Soil, Vegetables, and GIS: A Summer in Local Sustainable Agriculture
Working as a resident laborer on a small family farm on Virginia's Middle Peninsula provided me with valuable experience in the field of sustainable agriculture. Dayspring Farm, which markets ecologically-grown produce predominately through a Community-Supported Agriculture (CSA) system, has been owned and operated by the Maloney family for nearly 20 years. By abstaining from the use of chemical pesticides and fertilizers and applying principles of sustainable soil management, the quality of Dayspring produce has attracted the attention of both local consumers and local restaurants.
Living and working on the farm allowed me to observe and take part in nearly all aspects of the operation, from starting seeds to marketing vegetables, as well as participating in on-farm research dealing with reduced tillage systems for organic vegetable production. Considering the diversity of crops grown on the farm and the complexity of managing soil health through various methods, the need for informed planning was immediately apparent.
Geographic Information Systems (GIS) has the potential to make such planning more efficient by putting spatial and tabular data for soils, topography, irrigation, pest pressure, cover crops, and more at the farmer's fingertips.
I am currently working with Dayspring Farm to map their fields and establish an intuitive system for managing complex crop rotations over extended time periods. My goal is to provide a useful service for this small-scale farm, and ultimately, to produce a successful model for the application of GIS to similar sustainable farming operations elsewhere.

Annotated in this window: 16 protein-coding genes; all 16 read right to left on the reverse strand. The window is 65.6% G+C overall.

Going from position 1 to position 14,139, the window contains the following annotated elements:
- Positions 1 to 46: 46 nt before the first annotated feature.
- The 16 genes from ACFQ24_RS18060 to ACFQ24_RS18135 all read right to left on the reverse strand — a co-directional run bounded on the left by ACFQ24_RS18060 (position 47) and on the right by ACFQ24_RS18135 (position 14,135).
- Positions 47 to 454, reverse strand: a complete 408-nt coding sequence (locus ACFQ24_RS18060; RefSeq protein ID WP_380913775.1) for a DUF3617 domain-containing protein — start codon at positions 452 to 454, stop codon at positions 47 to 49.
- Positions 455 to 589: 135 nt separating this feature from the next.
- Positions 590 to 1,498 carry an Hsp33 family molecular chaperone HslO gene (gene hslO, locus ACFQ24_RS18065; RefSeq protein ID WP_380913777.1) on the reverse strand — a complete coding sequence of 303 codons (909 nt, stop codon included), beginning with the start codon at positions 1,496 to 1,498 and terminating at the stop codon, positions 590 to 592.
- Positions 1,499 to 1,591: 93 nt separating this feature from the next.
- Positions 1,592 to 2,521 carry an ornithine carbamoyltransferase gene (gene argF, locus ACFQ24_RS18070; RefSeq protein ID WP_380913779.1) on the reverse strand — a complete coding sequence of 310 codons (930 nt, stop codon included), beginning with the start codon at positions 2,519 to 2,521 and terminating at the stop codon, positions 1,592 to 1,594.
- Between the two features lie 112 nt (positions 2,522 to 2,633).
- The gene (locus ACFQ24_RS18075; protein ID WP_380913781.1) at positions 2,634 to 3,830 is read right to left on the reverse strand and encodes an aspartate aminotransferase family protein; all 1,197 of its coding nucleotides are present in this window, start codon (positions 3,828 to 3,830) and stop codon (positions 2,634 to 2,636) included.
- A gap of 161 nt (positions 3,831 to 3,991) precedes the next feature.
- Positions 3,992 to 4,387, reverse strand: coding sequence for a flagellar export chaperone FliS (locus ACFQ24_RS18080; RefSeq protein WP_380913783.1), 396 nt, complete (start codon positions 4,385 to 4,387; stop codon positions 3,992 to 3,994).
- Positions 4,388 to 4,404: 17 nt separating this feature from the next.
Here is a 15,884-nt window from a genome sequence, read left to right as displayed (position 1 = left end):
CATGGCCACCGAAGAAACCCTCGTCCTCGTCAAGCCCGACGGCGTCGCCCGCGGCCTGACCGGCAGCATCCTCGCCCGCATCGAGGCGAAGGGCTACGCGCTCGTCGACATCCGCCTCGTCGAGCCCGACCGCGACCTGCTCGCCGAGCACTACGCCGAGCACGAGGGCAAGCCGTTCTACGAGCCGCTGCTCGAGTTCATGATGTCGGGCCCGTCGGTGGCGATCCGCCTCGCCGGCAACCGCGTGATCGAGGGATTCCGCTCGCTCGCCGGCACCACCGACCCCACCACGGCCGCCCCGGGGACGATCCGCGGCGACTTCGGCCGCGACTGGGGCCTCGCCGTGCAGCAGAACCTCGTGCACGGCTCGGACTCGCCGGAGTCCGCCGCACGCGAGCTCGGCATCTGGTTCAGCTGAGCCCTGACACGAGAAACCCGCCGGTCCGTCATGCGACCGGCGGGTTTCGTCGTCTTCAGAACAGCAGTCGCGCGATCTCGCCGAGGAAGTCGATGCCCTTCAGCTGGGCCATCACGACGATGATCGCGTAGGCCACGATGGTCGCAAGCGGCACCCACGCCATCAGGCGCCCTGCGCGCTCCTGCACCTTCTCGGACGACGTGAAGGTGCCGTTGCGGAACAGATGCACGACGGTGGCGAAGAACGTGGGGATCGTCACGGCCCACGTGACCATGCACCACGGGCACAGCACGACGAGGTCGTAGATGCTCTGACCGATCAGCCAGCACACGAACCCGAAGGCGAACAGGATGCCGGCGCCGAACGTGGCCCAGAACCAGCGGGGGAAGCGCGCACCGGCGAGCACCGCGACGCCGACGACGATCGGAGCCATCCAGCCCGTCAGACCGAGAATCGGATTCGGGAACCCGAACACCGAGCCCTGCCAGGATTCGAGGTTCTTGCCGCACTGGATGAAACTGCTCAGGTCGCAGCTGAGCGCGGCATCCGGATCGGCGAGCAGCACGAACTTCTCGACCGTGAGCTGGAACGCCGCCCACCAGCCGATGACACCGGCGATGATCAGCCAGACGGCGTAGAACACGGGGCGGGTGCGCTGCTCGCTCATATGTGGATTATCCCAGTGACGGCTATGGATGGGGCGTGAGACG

Michael Hendrix, Government major
The Diplomacy of Energy Security
My research was conducted as part of a year-long internship with the Centre for the Study of Terrorism and Political Violence (CSTPV) in St. Andrews, Scotland. Over the course of the internship, the primary goal of my project morphed to become an assessment of how the United States uses its tools of foreign policy to ensure the security of its energy supplies and infrastructure.
While steps can be taken to physically protect America's critical infrastructure, much of the energy supply now and in the future will be dependent on foreign countries and firms. I found that American's energy diplomacy rests on four pillars: the promotion of a diverse set of energy supplies and suppliers, the encouragement of critical infrastructure development and protection, the promotion of resource sharing among the world's major energy consumers and, last but not least, a substantive dalogue with its strategic energy partners. This paper will serve as a blueprint for future research by CSTPV interns on this subject matter.
Parliamentary Role and Perception in London's Popular Society (faculty advisor: Larry Evans)
Jordan Howell, Anthropology major
What is the Relationship Between Community-Supported Agriculture and Socio-economic Class?